George Wythe


George Wythe

George Wythe (1726 – June 8, 1806), was a lawyer, a judge, a prominent law professor and "Virginia's foremost classical scholar." [Online site for [http://www.history.org/almanack/people/bios/biowythe.cfm Colonial Willimsburg] ] Wythe's signature is positioned at the head of the list of seven Virginia signatories on the United States Declaration of Independence. He was the first professor of law in America,Fact|date=June 2008 earning him the title of "The Father of American Jurisprudence."Fact|date=June 2008 Wythe served as a representative of Virginia and a delegate to the Constitutional Convention—though he left the Convention early and did not sign the final version of the Constitution. [ [http://www.usconstitution.net/constnotes.html#Sigs usconsitution.net Notes on the Constitution] ]

Wythe served as mayor of Williamsburg, Virginia from 1768 to 1769. In 1779 he was appointed to the newly created Chair of Law at William and Mary, becoming the first law professor in the United States. Wythe's pupils included Thomas Jefferson, Henry Clay, James Monroe, and John Marshall.

Of these men, Wythe was closest to Thomas Jefferson -- so close that Jefferson once described Wythe as a "second father." At a time when law students often read law for a year or less, Jefferson spent five years reading law with George Wythe, and the two men together read all sorts of other material; from English literary works, to political philosophy, to the ancient classics.

Wythe was elected to the Continental Congress in 1775, voting in favor of the resolution for independence and signing the Declaration of Independence. He helped form the new government of Virginia and was elected Speaker of the Virginia House of Delegates in 1777. In 1789 he became Judge of the Chancery Court of Virginia and later designed the seal of Virginia inscribed with the motto "Sic Semper Tyrannis," it is still in use today.

In 1787, George Washington appointed Wythe along with Alexander Hamilton and Charles Pinckney to draw up rules and procedures forthe constitutional convention.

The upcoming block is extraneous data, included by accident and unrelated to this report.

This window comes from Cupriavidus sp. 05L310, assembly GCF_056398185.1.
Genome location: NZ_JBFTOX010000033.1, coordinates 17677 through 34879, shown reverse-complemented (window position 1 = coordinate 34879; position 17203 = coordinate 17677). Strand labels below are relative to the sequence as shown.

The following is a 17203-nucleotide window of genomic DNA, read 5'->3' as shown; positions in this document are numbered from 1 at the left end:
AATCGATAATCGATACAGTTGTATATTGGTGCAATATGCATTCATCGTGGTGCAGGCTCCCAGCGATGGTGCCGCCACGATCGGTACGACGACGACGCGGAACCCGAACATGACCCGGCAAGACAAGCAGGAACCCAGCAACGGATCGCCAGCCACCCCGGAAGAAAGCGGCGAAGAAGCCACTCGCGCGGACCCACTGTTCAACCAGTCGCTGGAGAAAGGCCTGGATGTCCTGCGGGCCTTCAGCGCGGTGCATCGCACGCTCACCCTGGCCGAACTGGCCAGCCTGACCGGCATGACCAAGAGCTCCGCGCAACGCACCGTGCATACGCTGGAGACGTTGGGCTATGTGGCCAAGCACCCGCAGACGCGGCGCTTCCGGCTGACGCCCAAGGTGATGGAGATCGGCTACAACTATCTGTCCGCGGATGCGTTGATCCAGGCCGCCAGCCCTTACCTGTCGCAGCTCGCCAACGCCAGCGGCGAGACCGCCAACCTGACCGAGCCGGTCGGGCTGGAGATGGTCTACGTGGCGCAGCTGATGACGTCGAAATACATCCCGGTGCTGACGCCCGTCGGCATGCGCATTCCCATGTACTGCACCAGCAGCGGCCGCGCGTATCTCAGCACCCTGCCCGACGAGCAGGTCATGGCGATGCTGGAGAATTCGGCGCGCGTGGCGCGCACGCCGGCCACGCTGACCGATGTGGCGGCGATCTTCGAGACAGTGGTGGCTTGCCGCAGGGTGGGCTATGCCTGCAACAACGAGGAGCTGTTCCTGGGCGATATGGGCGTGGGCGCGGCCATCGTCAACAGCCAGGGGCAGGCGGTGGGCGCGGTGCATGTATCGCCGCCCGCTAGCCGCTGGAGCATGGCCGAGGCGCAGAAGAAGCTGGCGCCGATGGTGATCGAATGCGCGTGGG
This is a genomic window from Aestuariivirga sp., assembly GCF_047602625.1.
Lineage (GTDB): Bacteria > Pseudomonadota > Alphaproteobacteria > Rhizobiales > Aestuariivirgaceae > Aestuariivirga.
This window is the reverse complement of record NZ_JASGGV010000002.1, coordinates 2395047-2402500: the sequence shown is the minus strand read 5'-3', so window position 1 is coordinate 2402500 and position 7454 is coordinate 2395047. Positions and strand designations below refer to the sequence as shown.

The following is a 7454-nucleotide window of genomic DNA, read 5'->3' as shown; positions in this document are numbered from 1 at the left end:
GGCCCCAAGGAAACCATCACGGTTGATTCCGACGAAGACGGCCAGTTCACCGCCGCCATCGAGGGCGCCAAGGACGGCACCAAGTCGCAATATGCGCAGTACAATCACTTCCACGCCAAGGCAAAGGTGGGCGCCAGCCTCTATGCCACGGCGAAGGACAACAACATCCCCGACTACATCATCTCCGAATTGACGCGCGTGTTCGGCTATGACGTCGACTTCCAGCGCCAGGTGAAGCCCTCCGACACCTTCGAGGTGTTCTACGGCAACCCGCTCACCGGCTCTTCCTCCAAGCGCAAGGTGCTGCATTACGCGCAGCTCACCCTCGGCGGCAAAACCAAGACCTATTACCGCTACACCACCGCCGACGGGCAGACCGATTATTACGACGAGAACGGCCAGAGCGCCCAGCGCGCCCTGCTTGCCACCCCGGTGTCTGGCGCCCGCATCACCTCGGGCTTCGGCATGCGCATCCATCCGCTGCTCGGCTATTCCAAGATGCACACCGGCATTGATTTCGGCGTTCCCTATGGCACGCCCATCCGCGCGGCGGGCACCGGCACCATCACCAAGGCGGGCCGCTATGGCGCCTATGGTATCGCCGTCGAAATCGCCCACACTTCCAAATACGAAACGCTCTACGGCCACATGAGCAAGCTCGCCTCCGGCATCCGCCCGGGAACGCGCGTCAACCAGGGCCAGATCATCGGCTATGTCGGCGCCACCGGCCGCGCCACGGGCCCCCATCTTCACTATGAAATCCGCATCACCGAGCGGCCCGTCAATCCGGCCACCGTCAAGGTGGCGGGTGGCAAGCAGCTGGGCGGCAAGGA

Death of an Abolitionist

A slaveholder, Wythe became an abolitionist, freeing his slaves and providing for their support. Wythe provided for his slaves, Lydia Broadnax and her son Michael Brown, in his will. The will also contained a provision for Brown's education. Jefferson biographer Fawn M. Brodie has alleged Broadnax was Wythe's concubine, and Brown was his son.

Wythe's other heir, his great-nephew, George Wythe Sweeney, decided to avoid this dilution of his fortune by poisoning the slaves with arsenic. In the process, he killed Wythe as well, though Wythe lingered long enough to change his will to eliminate his bequest to his murderer. Broadnax survived the poisoning.cite book
first=Edward W.
last=Kappman (ed)
year=1994
title=Great American Trials
edition=
publisher=Visible Ink Press
location=Detroit, MI
pages= pp 75–77
id= ISBN 0-8103-9134-1
]

It was the only punishment his killer received. In Sweeney's trial he was acquitted of murder in Virginia, primarily because of a law that forbade the testimony of black witnesses.cite web
author=Stephen G. Christianson
year=1999
month=
url=http://law.jrank.org/pages/2424/George-Sweeney-Trial-1806-Sweeney-Poisons-Wythe-Tried-Murder.html
title=George Sweeney Trial: 1806 - Sweeney Poisons Wythe And Is Tried For Murder
publisher=
accessdate=2007-12-01
] Sweeney was tried for forgery, and convicted, but that was overturned on appeal and Sweeney is said to have gone to Tennessee, stolen a horse, and served a term in a penitentiary. The rest of his life was then lost to history.Fact|date=November 2007

Wythe, in his will, left his extraordinary book collection to Thomas Jefferson who described Wythe as "... my ancient master, my earliest and best friend, and to him I am indebted for first impressions which have [been] the most salutary on the course of my life."

Memorialization

Wythe's home in Williamsburg, Virginia has survived and stands next to Bruton Parish Church of which Wythe was a vestryman. [Williamsburg site, "supra"] It was acquired by the Colonial Williamsburg Foundation in 1938 and is today a museum known as the [http://images.google.com/imgres?imgurl=http://www.virginiaplaces.org/architecture/graphics/wythewilliamsburg.jpg&imgrefurl=http://www.virginiaplaces.org/architecture/index.html&h=562&w=680&sz=105&hl=en&start=1&usg=__Gi2Tig_wcGKujLr05mJt72bfZAE=&tbnid=mcD1dxEeCoF2KM:&tbnh=115&tbnw=139&prev=/images%3Fq%3Dgeorge%2Bwythe%2Bhouse%26gbv%3D2%26hl%3Den George Wythe House] .

Wythe County, Virginia, its county seat Wytheville, Virginia, George Wythe High School (also in Wytheville, Virginia), George Wythe High School in Richmond, Virginia, George Wythe Elementary in Hampton, Virginia (present day name of Elizabeth City County) and George Wythe College (Cedar City, Utah) are also named after George Wythe. The Marshall-Wythe School of Law at the College of William and Mary in Williamsburg, Virginia, also bears his name.

Notes

External links

* [http://www.gwc.edu Philosophy and Biography on Wythe at the George Wythe College website]
* [http://www.colonialhall.com/wythe/wythe.php Biography by Rev. Charles A. Goodrich, 1856]
*Find A Grave|id=2792


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